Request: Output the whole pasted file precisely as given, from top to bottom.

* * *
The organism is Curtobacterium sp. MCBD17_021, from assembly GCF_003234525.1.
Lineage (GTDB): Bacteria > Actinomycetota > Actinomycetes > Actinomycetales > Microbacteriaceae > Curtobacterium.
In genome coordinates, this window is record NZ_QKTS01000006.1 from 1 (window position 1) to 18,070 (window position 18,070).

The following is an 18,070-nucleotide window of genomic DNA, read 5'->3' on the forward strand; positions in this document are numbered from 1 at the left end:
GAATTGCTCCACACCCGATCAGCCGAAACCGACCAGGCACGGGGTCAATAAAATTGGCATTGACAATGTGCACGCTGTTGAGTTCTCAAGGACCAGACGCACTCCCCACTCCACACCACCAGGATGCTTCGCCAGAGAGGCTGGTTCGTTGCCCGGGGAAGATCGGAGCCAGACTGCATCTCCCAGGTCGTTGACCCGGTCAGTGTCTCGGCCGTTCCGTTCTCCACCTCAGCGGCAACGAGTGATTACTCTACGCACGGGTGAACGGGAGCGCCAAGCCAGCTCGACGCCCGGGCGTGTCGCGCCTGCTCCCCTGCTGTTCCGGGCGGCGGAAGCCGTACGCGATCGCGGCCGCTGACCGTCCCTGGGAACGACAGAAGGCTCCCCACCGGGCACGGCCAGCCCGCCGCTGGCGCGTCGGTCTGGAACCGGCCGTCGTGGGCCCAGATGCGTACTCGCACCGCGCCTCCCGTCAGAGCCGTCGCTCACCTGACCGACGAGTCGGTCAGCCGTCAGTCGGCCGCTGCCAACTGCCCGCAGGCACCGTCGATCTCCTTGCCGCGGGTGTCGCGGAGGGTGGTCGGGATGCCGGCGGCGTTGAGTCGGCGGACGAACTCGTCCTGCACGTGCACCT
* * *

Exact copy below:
The organism is Curtobacterium sp. MCBD17_021, from assembly GCF_003234525.1.
Lineage (GTDB): Bacteria > Actinomycetota > Actinomycetes > Actinomycetales > Microbacteriaceae > Curtobacterium.
In genome coordinates, this window is record NZ_QKTS01000006.1 from 1 (window position 1) to 18,070 (window position 18,070).

The following is an 18,070-nucleotide window of genomic DNA, read 5'->3' on the forward strand; positions in this document are numbered from 1 at the left end:
GAATTGCTCCACACCCGATCAGCCGAAACCGACCAGGCACGGGGTCAATAAAATTGGCATTGACAATGTGCACGCTGTTGAGTTCTCAAGGACCAGACGCACTCCCCACTCCACACCACCAGGATGCTTCGCCAGAGAGGCTGGTTCGTTGCCCGGGGAAGATCGGAGCCAGACTGCATCTCCCAGGTCGTTGACCCGGTCAGTGTCTCGGCCGTTCCGTTCTCCACCTCAGCGGCAACGAGTGATTACTCTACGCACGGGTGAACGGGAGCGCCAAGCCAGCTCGACGCCCGGGCGTGTCGCGCCTGCTCCCCTGCTGTTCCGGGCGGCGGAAGCCGTACGCGATCGCGGCCGCTGACCGTCCCTGGGAACGACAGAAGGCTCCCCACCGGGCACGGCCAGCCCGCCGCTGGCGCGTCGGTCTGGAACCGGCCGTCGTGGGCCCAGATGCGTACTCGCACCGCGCCTCCCGTCAGAGCCGTCGCTCACCTGACCGACGAGTCGGTCAGCCGTCAGTCGGCCGCTGCCAACTGCCCGCAGGCACCGTCGATCTCCTTGCCGCGGGTGTCGCGGAGGGTGGTCGGGATGCCGGCGGCGTTGAGTCGGCGGACGAACTCGTCCTGCACGTGCACCT